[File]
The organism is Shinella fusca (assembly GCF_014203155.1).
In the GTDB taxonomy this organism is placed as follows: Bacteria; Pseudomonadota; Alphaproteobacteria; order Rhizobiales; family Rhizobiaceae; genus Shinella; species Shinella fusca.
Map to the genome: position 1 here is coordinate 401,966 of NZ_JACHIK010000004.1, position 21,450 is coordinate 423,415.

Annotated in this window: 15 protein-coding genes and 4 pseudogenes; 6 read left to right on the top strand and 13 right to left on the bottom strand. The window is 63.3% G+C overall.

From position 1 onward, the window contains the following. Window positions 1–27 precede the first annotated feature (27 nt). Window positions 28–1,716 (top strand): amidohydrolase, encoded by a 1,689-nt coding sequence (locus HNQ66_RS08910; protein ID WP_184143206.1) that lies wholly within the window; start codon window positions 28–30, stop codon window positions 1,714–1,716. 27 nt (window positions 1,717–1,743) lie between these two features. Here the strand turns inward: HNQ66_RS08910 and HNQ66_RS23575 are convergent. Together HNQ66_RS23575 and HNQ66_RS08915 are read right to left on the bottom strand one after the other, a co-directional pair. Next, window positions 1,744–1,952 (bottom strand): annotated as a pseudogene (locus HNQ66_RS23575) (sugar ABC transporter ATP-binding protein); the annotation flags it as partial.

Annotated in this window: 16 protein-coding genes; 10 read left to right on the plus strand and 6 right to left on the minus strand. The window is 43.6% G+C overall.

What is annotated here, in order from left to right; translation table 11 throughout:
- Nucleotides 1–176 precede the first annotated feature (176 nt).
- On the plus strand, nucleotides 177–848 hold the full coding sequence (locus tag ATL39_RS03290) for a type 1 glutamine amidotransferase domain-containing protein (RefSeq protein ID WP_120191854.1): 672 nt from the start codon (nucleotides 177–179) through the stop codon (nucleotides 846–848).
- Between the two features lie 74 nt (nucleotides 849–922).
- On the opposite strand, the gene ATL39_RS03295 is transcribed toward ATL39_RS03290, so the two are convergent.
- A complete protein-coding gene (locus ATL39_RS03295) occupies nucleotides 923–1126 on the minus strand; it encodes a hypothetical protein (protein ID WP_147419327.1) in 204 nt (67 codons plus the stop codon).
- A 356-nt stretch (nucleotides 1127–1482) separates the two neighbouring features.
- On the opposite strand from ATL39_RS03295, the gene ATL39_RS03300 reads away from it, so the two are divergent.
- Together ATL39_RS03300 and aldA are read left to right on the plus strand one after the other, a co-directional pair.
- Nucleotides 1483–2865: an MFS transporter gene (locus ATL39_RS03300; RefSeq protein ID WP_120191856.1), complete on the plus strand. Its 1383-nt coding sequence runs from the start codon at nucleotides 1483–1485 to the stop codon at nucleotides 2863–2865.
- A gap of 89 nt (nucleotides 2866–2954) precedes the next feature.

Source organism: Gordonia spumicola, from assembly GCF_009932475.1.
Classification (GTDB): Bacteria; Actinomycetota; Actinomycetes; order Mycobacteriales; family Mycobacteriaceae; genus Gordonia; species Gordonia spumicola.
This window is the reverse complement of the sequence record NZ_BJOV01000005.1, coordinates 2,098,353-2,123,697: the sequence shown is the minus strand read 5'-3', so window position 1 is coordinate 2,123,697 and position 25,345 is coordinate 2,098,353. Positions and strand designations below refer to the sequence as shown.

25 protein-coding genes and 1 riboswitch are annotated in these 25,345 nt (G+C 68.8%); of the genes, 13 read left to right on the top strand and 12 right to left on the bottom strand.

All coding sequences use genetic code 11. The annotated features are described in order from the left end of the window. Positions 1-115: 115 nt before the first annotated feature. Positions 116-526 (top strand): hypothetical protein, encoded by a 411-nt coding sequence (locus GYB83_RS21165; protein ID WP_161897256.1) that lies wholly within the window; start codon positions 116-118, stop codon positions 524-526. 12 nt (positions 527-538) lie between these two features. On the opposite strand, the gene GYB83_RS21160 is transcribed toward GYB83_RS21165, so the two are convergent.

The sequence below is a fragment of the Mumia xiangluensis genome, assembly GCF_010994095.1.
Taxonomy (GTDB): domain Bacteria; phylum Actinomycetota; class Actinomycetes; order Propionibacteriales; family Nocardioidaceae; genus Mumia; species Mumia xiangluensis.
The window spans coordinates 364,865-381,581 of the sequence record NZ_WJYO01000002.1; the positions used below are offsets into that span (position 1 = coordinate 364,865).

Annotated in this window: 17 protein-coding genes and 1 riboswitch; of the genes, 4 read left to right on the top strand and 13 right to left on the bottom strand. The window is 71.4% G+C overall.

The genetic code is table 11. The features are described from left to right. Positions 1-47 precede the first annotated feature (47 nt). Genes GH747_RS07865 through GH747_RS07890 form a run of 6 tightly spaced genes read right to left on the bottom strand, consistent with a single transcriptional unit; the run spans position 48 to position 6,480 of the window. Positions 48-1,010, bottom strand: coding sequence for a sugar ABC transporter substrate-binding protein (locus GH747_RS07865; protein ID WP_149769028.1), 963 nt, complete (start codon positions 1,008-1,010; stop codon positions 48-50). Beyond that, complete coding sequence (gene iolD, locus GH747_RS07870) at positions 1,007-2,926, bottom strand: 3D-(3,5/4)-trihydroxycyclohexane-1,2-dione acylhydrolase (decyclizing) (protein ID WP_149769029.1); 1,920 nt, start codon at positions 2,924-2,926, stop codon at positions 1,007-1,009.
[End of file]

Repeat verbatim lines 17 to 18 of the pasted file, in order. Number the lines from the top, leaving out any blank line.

- A gap of 89 nt (nucleotides 2866–2954) precedes the next feature.

Source organism: Gordonia spumicola, from assembly GCF_009932475.1.